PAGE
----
(This blog post was updated in June 2018)
Two unconnected announcements were made this past week that will transform infrastructure as we know it. We will look back in the not-too-distant future and recognize that the first week of June 2014 marked the beginning of the "smart infrastructure" era.
The first was Apple's June 2nd announcement of Homekit, a developer tool for writing software that will bring the "Internet of Things" into the home. This will enable the development of apps that use the iPhone and iPad to automate and control devices such as thermostats, appliances, lights, etc. This movement was started earlier this year by Google's $3.2 billion purchase of Nest, a company offering an automated thermostat. But, as always, Apple's entry into the Internet of Things means that consumers will soon follow en masse. As Mary Turner, CEO of British software company, Alertme, describes in a Bloomberg TV interview, Apple's entry provides a "Viagra boost to the Internet of Things".
The second came in the June 5th announcement by Spansion, Inc. (NYSE: CODE) about its introduction of an integrated circuit that is powered by ambient sources such as natural light, vibration and temperature changes. No batteries required!
We are very excited about this for the future of public infrastructure because it unlocks the potential for dynamic information flow. Today, offerings such as Idencia use embedded RFID chips to provide static product tracking records. These make the manufacture, construction and maintenance of infrastructure more productive because they provide instant access (using a smartphone, tablet or PC) to information about quality control practices, batch sourcing, inventory location and maintenance practices, among others. But, the Idencia platform will provide even greater benefit when it provides dynamic information produced by sensors that are included in the structures.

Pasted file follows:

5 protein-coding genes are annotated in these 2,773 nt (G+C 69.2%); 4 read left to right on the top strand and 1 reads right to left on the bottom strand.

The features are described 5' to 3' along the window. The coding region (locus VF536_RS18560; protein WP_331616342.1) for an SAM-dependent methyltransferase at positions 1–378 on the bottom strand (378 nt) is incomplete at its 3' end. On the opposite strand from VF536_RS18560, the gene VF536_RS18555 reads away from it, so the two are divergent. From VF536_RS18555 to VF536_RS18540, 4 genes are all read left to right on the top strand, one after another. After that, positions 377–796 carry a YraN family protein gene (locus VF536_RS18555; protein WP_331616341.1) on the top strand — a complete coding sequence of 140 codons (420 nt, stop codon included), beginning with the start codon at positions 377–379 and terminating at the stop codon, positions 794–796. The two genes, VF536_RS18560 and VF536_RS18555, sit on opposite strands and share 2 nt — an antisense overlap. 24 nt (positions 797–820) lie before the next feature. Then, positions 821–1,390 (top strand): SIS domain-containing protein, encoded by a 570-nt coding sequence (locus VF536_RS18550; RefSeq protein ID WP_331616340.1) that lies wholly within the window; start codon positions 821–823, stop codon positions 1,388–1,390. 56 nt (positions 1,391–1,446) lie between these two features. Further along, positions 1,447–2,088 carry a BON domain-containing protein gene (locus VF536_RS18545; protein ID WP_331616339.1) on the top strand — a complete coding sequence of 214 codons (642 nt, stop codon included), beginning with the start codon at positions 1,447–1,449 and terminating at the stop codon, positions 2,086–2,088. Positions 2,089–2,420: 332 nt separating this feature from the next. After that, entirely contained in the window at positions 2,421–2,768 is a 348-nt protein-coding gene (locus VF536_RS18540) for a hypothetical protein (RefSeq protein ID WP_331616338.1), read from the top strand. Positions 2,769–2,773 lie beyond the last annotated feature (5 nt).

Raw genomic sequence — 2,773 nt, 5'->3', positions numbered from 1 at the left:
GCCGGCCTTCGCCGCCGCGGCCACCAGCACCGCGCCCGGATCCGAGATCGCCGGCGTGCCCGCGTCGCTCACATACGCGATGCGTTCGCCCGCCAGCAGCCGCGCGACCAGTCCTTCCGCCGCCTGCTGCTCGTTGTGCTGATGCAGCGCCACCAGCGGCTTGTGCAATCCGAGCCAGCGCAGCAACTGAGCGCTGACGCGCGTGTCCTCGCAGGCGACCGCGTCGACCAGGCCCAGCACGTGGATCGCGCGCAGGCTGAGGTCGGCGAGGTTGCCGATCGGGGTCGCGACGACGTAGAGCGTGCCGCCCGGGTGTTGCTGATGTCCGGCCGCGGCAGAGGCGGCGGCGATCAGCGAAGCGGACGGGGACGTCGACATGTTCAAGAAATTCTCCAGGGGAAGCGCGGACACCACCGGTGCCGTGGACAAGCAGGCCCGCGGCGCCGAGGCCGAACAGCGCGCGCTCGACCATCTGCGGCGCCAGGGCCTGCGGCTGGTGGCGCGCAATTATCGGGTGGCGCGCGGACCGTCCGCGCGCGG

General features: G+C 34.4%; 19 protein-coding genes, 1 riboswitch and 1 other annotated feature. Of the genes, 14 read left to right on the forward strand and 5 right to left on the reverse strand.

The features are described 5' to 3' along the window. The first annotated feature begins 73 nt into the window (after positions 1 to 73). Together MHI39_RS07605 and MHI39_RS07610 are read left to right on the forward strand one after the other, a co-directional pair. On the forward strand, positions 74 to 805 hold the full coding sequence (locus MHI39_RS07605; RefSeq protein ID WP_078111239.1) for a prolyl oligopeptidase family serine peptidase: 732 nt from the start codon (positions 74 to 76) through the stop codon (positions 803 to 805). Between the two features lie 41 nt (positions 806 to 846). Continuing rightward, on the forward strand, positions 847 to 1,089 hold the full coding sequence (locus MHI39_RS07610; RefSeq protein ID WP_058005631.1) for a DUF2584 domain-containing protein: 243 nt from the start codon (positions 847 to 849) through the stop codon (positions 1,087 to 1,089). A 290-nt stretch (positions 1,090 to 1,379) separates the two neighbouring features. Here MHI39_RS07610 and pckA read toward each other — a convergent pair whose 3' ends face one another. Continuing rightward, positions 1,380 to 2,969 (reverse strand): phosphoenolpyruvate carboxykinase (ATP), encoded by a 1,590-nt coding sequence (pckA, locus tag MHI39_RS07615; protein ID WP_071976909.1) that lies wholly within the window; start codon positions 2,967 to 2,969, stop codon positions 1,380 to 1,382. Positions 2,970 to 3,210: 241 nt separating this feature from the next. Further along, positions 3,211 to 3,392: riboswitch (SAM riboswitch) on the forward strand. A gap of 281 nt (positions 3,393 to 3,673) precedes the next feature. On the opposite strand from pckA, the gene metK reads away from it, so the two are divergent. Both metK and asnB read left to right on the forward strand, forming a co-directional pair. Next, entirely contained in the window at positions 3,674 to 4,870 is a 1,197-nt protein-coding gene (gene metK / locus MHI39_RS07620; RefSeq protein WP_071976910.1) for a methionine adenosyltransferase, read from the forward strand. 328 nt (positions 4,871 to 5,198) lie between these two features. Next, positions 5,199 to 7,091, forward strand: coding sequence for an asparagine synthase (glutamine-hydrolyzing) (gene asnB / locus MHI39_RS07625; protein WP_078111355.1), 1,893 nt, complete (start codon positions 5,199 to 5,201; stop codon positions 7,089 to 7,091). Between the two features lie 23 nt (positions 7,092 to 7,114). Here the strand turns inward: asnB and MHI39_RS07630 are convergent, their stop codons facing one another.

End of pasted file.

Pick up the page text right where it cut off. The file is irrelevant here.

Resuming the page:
Imagine the improvement in public safety resulting from a state DOT receiving messages from its bridges that inform of cracks that have occurred after a seismic event. Or the cost savings in salt purchases from better understanding of where snow and ice conditions are heavier in some areas and lighter in others. Or from knowing when a sign needs to be replaced because its visibility has deteriorated with age. The applications and benefits are endless.
The primary inhibiting factor to dynamic information flow has historically been the cost of installing and replacing batteries to run sensors, but it now looks like this problem has been solved and we can begin to build "smart bridges".
So, why were both the Apple announcement and the Spansion announcement required to begin the era of smart infrastructure? Because today, where consumers go business follows. Once consumers embrace the Internet of Things, business applications will move in the same direction. The Spansion announcement now makes this available to public infrastructure.
Good thing, too, because exponential leaps in productivity are essential to fund the $4,6 trillion public infrastructure investment required in the US by 2025.
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